The matchup between Nick Diaz and B.J. Penn will be crucial in determining the next challenger for Georges St. Pierre.
That determination, of course, is not only about wins, losses and how dominant a fight might be. It also has to do with how the fighter handles all aspects of being a UFC fighter, yes Diaz, you still need to prove yourself to be a reliable asset to the UFC family.
Looking to the fight at UFC 137, there are a few aspects to take a look at when it comes to matching up the former two-division UFC champion and the former Strikeforce champion.
The advantage in striking goes to Diaz. With 13 knockout victories in his MMA career, Diaz has shown that he is outstanding on his feet.
He learns his boxing from former Olympic Gold Medalist Andre Ward and is also a professional boxer himself, though he only has one pro fight on his record, from April 2005.
Penn also has great knockout prowess and ran through Matt Hughes with his skill, and who could ever forget his 11 second knockout of Caol Uno at UFC 34 in November 2001.
If the fight stays on the feet, advantage Diaz.
Both fighters are jiu-jitsu black belts and both have a good deal of success with controlling opponents on the ground.
Penn is world renowned for his flexibility and evading submssions. He is also known for his submission attempts off his back and is sometimes referred to as "gumby."
When it comes to the ground game, Penn may have the advantage, based on his success against guys with great ground games. Kenny Florian, Diego Sanchez, Joe Stevenson and Matt Hughes all fell before The Prodigy, some didn't even have the chance to execute the ground game.
It's not to say that Diaz has a bad ground game, because he doesn't, but when you compare it to a guy like Penn, it's a close call and Diaz may own Penn on the ground in their fight but at this point, Penn has the advantage on the ground.
When you think UFC experience, obviously Penn would be one man you think of. In general, both fighters started their careers around the same time and simple math would suggest that Diaz's 33 professional bouts has an edge over Penn's 25.
Consistency is key and Diaz has been a consistent fighter throughout his MMA career, He hardly gets injured and has taken six months off between fights, maximum.
Ring rust isn't something you like to float around and most fighters will prove the term is a myth, but when it comes to fight experience, give the nod to Diaz.
Big fight experience has to go to Penn, without any doubt.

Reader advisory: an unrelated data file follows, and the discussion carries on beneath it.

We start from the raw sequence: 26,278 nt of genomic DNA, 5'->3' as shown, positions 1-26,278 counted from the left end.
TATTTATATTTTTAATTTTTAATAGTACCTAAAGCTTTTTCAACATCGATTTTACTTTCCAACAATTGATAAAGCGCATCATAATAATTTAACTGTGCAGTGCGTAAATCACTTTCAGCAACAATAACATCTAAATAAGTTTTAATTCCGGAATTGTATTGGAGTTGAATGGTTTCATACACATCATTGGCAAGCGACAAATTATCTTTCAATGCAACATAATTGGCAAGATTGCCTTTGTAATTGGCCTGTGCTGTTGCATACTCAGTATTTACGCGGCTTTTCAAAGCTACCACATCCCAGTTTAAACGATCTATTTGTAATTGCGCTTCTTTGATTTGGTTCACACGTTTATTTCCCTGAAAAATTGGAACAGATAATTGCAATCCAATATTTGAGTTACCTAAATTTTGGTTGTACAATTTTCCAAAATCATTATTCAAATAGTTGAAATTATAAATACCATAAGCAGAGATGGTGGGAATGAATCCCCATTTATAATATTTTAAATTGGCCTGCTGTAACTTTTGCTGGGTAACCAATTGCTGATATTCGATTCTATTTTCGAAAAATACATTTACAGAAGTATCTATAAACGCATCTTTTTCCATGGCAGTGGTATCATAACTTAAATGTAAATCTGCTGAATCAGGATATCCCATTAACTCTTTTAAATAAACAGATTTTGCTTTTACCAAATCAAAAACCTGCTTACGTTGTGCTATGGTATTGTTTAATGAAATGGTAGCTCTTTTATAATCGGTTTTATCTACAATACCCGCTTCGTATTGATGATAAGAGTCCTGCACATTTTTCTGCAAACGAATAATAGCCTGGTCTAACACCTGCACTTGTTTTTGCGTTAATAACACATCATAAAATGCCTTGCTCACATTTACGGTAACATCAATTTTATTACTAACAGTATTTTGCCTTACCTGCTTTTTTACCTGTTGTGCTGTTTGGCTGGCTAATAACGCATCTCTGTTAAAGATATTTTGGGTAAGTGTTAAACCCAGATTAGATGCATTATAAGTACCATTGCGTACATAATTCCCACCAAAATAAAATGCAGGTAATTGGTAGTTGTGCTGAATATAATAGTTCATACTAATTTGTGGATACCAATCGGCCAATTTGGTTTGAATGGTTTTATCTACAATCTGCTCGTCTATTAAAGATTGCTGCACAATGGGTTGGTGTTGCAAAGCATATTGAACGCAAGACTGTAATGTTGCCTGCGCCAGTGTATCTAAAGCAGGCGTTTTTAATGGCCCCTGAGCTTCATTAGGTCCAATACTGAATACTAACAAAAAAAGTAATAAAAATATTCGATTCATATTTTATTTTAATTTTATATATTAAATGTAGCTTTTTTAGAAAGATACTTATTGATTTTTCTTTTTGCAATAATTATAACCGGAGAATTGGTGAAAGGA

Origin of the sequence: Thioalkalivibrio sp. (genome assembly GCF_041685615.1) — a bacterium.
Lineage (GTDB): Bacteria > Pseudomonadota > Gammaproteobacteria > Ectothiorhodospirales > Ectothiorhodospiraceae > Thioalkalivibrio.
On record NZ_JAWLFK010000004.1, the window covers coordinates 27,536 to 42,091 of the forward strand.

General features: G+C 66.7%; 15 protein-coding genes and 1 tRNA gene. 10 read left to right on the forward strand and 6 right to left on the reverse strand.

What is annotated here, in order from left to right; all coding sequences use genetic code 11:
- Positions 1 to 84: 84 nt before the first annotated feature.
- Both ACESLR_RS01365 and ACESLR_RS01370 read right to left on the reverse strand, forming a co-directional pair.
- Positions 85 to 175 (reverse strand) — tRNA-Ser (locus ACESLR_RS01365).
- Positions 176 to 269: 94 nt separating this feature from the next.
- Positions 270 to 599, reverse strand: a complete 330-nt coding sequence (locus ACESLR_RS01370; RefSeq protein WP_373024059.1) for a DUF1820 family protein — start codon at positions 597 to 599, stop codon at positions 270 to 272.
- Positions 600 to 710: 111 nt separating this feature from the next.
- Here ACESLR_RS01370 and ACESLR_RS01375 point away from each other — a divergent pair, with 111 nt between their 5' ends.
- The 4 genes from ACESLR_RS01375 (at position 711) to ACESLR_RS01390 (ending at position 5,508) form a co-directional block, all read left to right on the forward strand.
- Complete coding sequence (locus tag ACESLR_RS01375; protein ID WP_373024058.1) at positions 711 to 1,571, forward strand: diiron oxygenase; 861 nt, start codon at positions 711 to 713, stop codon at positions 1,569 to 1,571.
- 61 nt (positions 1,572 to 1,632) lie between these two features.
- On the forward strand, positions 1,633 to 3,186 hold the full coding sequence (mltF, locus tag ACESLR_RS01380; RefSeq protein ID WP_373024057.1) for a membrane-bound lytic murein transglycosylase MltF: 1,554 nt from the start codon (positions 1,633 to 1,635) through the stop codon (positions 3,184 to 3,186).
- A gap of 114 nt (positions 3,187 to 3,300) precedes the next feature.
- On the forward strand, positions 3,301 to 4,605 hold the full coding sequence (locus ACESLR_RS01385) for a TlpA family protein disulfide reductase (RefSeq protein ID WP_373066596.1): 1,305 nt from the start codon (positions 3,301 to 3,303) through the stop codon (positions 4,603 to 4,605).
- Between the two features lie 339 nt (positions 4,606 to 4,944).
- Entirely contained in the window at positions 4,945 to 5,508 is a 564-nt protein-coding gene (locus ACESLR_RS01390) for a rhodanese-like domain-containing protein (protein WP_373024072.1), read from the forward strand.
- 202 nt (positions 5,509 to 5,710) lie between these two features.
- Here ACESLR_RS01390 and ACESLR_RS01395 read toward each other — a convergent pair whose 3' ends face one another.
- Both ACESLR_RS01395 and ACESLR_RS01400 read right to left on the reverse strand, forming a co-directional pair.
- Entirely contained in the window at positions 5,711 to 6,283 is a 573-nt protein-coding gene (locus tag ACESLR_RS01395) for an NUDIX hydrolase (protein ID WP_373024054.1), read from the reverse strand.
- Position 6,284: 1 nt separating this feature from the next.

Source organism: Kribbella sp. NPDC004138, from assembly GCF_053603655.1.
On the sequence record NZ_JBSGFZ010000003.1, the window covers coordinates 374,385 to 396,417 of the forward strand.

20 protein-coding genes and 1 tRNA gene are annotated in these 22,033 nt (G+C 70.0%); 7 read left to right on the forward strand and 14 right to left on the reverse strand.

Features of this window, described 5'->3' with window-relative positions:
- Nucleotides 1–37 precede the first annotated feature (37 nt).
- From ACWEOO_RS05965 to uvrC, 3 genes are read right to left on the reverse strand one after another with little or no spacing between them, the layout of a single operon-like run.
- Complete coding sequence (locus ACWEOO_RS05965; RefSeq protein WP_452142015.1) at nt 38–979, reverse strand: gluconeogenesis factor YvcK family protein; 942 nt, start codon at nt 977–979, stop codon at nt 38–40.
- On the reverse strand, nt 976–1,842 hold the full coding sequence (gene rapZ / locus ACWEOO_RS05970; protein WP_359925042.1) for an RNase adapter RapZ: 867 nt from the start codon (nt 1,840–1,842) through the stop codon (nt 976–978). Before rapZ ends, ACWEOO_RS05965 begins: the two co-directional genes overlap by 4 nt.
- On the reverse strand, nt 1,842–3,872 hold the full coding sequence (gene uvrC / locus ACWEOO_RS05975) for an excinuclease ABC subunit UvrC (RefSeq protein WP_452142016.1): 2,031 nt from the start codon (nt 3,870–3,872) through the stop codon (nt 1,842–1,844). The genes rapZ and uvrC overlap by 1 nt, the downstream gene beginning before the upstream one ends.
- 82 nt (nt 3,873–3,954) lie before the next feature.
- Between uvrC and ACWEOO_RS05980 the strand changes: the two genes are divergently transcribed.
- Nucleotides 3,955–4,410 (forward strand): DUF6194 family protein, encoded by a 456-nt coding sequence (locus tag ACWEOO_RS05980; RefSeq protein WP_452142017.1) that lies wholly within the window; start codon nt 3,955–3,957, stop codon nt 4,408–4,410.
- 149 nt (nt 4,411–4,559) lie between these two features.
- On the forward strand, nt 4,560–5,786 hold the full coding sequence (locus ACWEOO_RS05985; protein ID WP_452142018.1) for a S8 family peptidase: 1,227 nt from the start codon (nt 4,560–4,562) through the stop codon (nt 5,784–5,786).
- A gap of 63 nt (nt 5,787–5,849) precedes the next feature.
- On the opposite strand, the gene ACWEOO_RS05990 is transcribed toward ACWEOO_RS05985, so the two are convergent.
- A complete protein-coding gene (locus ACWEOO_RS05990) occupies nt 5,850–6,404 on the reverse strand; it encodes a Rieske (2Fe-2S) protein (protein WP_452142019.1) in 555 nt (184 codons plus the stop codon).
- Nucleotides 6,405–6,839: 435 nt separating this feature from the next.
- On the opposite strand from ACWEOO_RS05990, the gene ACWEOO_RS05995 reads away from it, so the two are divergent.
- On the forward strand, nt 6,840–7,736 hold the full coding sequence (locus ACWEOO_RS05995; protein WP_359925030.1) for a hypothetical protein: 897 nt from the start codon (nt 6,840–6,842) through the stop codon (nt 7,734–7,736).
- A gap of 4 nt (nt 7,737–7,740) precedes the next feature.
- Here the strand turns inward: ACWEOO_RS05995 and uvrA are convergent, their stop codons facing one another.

Diaz may have more fights on his record, but when you take a look at who these fighters have gone through, you will see that Penn's bouts had more of a big game feel to them.
A multiple-time multi-division champion in the UFC and has been facing top-10 fighters for the vast majority of his career.
Penn will benefit from that big fight atmosphere because he knows what is on the line. He has established himself as a top fighter in the world and is hungrier than ever to make a name for himself in the welterweight division, a division that he once reigned supreme.
Victories over Matt Hughes, Sean Sherk, Renzo Gracie, Takanori Gomi, Caol Uno and Matt Serra trumps the majority of Diaz's wins.
Don't discredit the Diaz wins, he earned them all and will be looking to earn another one against one of the all time greats in the UFC.
There was a reason he was nicknamed "The Prodigy" and that experience will suit Penn quite well as he goes into his 21st UFC fight.
Momentum can take you places you have never gone before. The simplest moves can bring an underrated fighter to the mountain top and the slightest of knocks can bring a world champion to his knees.
Everything is about momentum, how you feel going into a bout. Confidence in yourself and how well your camp went. A good camp could mean the difference but mainly, it's also about riding a hot streak like Diaz is.
Penn was knocked down a few pegs after his two consecutive losses to Frankie Edgar and is starting to climb the UFC ladder once again, after earning a knockout win over Matt Hughes at UFC 123 and his draw against Jon Fitch at UFC 127.
Diaz hasn't lost a fight since November 2007, a fight that was stopped due to multiple cuts and we all know how well Diaz took that decision. Before that, Diaz last lost to Sean Sherk at UFC 59.
Diaz is on a 10 fight winning streak and will ride that momentum to UFC 137.
Diaz takes the momentum factor and based on all the elements featured here, has the overall advantage.
What do you think?